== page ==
The opposition FIDESZ party launched a "national petition" drive on 27 March to urge the amendment of Hungary's state budget, Hungarian media reported. FIDESZ Chairman Viktor Orban presented the text of the petition to some 12,000 FIDESZ supporters at a Budapest sports arena, saying he hopes at least 1 million Hungarians sign it, "Nepszabadsag" reported. The petition, which is being circulated under the motto "Work, home, security," demands that the government halt the privatization of hospitals, reduce the price of basic pharmaceuticals, reintroduce state-subsidized home loans, and limit natural-gas and electricity prices to annual increases of 5 percent. FIDESZ does not intend to force a national referendum, but hopes the cabinet will listen to the voice of 1 million citizens, "Magyar Hirlap" quoted a FIDESZ official as saying. The rally was FIDESZ's first since it transformed itself into a right-wing alliance last May (see "RFE/RL Newsline," 19 May 2003). MSZ

On 27 March in Prishtina, Kosova's Prime Minister Bajram Rexhepi officially launched a reconstruction campaign valued at more than $6 million to rebuild homes and religious buildings belonging to the Serbian minority that were damaged or destroyed in the recent interethnic unrest, Reuters reported (see "RFE/RL Newsline," 26 March 2004 and "RFE/RL Balkan Report," 19 and 26 March 2004). In a rare move for any ethnic Albanian official in Kosova, Rexhepi spoke to Serbian reporters in Serbo-Croatian, saying the attacks on Serbian homes constituted vandalism and promising that the first apartments will be ready in 10 days. Those flats were built by the government of former Serbian President Slobodan Milosevic in the 1990s to house Serbian refugees from Croatia, Hina reported. In Brussels, EU External Relations Commissioner Chris Patten said Kosova's government must repair the damage and do so with its own funds, the "Financial Times" reported. In related news, about 100 U.S. troops sent from Bosnia to Kosova during the unrest have returned to Bosnia, dpa reported on 26 March. About 250 British and Italian troops will follow shortly. PM

Harri Holkeri, who heads the UN civilian administration in Kosova (UNMIK), told the "Helsingin Sanomat" of 27 March that "multiethnicity is not working as planned" in the province, Reuters reported. Holkeri said the UN must not "give in to the violence" by moving more quickly toward clarifying Kosova's final status. He nonetheless added that the UN must modify its strategy but did not elaborate. Former U.S. Ambassador to the UN Richard Holbrooke and numerous commentators on both sides of the Atlantic have stressed that the recent unrest was the result of the international community's failure to resolve the status question and end what most ethnic Albanians regard as colonial rule (see "RFE/RL Balkan Report," 19 December 2003 and End Note, below). In Brussels, EU foreign- and security-policy chief Javier Solana said he will appoint a "special representative" for Kosova, the "Financial Times" reported. An unnamed "diplomat working with Mr. Solana" told the London-based daily that work in the Balkans is for "a very long haul that requires huge investments in time and security. This is a real test case for the EU." It is unclear what any new "special representative" could expect to accomplish, given that many Kosovars are resentful of the already large international civilian presence in Kosova. PM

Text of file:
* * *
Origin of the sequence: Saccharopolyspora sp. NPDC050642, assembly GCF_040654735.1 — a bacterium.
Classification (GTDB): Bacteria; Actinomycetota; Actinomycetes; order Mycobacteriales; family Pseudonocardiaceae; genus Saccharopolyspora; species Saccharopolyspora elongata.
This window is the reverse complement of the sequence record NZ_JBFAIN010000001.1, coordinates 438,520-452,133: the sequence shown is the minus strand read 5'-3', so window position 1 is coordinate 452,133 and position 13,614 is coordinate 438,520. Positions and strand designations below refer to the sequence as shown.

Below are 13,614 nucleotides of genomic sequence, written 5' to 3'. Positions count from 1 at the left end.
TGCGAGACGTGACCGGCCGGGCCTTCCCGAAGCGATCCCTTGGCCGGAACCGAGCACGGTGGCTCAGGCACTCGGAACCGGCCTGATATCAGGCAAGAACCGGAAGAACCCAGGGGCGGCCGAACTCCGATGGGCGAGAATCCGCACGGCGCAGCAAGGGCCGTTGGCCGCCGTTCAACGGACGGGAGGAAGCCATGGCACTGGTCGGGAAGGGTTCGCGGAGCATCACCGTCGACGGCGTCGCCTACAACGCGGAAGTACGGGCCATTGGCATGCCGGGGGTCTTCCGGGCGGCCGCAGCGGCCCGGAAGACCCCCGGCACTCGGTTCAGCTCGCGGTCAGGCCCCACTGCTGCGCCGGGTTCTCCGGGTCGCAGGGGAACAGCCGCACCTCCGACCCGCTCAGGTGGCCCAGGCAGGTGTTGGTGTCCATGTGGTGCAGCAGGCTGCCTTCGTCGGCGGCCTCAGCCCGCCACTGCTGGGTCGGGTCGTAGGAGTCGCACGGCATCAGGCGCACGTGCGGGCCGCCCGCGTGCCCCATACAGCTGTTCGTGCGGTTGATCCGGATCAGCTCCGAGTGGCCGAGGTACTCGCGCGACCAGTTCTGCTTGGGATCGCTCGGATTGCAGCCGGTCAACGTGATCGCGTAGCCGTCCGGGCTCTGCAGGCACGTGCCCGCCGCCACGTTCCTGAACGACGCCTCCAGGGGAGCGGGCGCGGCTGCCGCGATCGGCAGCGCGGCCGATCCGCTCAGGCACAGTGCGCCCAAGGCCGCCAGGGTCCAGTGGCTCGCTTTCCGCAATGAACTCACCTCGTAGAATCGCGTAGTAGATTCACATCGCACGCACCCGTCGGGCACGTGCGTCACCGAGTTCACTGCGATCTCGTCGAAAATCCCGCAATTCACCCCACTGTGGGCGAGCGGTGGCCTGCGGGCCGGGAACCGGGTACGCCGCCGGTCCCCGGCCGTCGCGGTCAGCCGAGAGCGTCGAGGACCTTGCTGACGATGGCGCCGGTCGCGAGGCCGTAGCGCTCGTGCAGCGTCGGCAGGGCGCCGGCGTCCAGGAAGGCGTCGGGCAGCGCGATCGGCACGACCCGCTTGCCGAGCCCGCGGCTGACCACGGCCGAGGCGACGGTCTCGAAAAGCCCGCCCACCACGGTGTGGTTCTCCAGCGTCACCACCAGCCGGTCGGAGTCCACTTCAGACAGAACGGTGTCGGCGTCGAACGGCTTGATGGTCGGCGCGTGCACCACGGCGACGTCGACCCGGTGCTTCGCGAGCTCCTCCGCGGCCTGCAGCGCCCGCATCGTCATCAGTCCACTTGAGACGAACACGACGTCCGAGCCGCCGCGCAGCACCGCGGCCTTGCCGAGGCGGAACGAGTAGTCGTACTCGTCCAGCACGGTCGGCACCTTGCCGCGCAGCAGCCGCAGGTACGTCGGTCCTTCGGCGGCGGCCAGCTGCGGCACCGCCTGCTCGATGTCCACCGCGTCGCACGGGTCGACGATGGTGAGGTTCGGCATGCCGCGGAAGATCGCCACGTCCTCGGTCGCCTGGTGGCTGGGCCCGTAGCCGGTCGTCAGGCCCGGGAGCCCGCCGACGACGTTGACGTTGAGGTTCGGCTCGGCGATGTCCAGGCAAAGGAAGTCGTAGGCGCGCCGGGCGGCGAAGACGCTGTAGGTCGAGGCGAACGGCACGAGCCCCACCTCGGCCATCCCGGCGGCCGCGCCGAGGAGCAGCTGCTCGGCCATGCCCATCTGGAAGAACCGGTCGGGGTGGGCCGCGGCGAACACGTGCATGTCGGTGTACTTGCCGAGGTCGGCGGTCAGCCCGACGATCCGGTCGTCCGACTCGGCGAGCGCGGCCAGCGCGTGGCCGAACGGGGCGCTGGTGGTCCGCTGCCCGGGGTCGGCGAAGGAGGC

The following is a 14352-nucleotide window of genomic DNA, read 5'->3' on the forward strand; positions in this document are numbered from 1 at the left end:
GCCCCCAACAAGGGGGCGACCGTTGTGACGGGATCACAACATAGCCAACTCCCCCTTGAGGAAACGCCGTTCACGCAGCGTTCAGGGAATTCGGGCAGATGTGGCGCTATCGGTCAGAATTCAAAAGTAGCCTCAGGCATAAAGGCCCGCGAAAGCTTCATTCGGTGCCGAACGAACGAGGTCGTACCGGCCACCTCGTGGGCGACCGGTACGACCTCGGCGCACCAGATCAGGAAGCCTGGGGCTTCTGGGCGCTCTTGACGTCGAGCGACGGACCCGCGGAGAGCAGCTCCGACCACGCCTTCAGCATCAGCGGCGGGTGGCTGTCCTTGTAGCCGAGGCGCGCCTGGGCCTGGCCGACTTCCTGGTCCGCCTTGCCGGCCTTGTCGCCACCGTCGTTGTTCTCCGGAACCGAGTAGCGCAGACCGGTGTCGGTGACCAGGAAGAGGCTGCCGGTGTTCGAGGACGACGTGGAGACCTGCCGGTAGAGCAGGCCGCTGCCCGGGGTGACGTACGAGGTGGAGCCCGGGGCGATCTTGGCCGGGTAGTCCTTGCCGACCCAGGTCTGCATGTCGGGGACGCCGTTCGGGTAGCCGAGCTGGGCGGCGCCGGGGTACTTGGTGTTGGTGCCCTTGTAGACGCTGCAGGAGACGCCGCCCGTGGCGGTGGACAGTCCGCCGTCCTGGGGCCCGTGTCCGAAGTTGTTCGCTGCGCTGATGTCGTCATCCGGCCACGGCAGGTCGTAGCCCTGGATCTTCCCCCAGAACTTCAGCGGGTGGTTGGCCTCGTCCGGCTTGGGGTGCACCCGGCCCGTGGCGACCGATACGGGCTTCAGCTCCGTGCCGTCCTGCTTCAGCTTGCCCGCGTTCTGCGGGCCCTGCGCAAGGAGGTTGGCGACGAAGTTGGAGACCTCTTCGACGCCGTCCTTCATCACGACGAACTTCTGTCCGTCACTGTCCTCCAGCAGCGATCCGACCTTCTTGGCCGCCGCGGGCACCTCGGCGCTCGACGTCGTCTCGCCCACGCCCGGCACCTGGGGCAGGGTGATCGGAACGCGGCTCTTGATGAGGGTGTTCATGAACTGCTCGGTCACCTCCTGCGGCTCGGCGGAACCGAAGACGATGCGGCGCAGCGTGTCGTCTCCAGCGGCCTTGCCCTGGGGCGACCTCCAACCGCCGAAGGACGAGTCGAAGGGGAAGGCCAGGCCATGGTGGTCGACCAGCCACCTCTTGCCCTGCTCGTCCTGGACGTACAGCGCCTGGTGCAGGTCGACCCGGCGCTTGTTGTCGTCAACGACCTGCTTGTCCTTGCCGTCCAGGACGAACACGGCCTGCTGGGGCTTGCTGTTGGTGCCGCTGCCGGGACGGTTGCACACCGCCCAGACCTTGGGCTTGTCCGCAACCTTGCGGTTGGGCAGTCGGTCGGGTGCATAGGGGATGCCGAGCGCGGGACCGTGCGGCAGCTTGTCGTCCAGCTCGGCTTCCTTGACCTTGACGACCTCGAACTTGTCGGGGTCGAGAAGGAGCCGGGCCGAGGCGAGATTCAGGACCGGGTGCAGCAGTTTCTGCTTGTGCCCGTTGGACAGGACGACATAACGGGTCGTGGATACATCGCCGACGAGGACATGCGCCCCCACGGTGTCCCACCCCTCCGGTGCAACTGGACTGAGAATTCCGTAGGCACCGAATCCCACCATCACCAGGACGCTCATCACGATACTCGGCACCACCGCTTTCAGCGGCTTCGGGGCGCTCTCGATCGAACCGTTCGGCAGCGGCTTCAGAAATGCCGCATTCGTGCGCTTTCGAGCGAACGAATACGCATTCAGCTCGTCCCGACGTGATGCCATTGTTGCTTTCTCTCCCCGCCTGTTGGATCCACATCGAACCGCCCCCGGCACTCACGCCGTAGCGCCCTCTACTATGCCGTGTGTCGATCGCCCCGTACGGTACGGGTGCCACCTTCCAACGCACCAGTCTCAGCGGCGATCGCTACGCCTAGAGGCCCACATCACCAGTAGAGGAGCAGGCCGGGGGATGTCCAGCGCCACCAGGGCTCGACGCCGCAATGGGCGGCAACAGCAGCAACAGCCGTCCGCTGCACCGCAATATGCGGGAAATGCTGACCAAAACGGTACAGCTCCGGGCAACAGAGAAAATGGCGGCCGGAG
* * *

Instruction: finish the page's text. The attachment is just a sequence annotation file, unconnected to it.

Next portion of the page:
In the Serbian parliament on 26 March, Serbian Prime Minister Vojislav Kostunica criticized unspecified attempts at creating a "multiethnic paradise" in Kosova, calling the idea of reestablishing multiethnicity there a "utopia," RFE/RL's South Slavic and Albanian Languages Service reported. In Prishtina, Nexhat Daci, who is speaker of Kosova's parliament, said, "There will be no departure from the strategic commitment of Kosova and the Kosovars to independence, freedom, and peace for all," Hina reported. He stressed that attacks on Serbs and their property are unacceptable. PM

Montenegrin Prime Minister Milo Djukanovic told the "Financial Times" of 29 March that the EU has not kept its promises to promote the European integration of Serbia and Montenegro made when the two former Yugoslav republics grudgingly set up a joint state in 2003 under great pressure from Brussels (see "RFE/RL Balkan Report," 14 February and 27 June 2003). Djukanovic added that his government has already begun talks with its Serbian counterpart regarding an early end to the union, which both sides promised to maintain until at least 2006. He stressed that to maintain the joint state is "marking time" and "stupid." The London-based daily quoted unnamed Serbian officials as denying that any talks on dissolving the union are under way. There is little love lost between Djukanovic and Serbian Prime Minister Kostunica, who has used condescending language in reference to Montenegro in the past. In related news, the parliament of the joint state elected its new speaker, Zoran Sami of Kostunica's Democratic Party of Serbia (DSS), on 26 March, RFE/RL's South Slavic and Albanian Languages Service reported. The parliament is expected to approve a new cabinet shortly. PM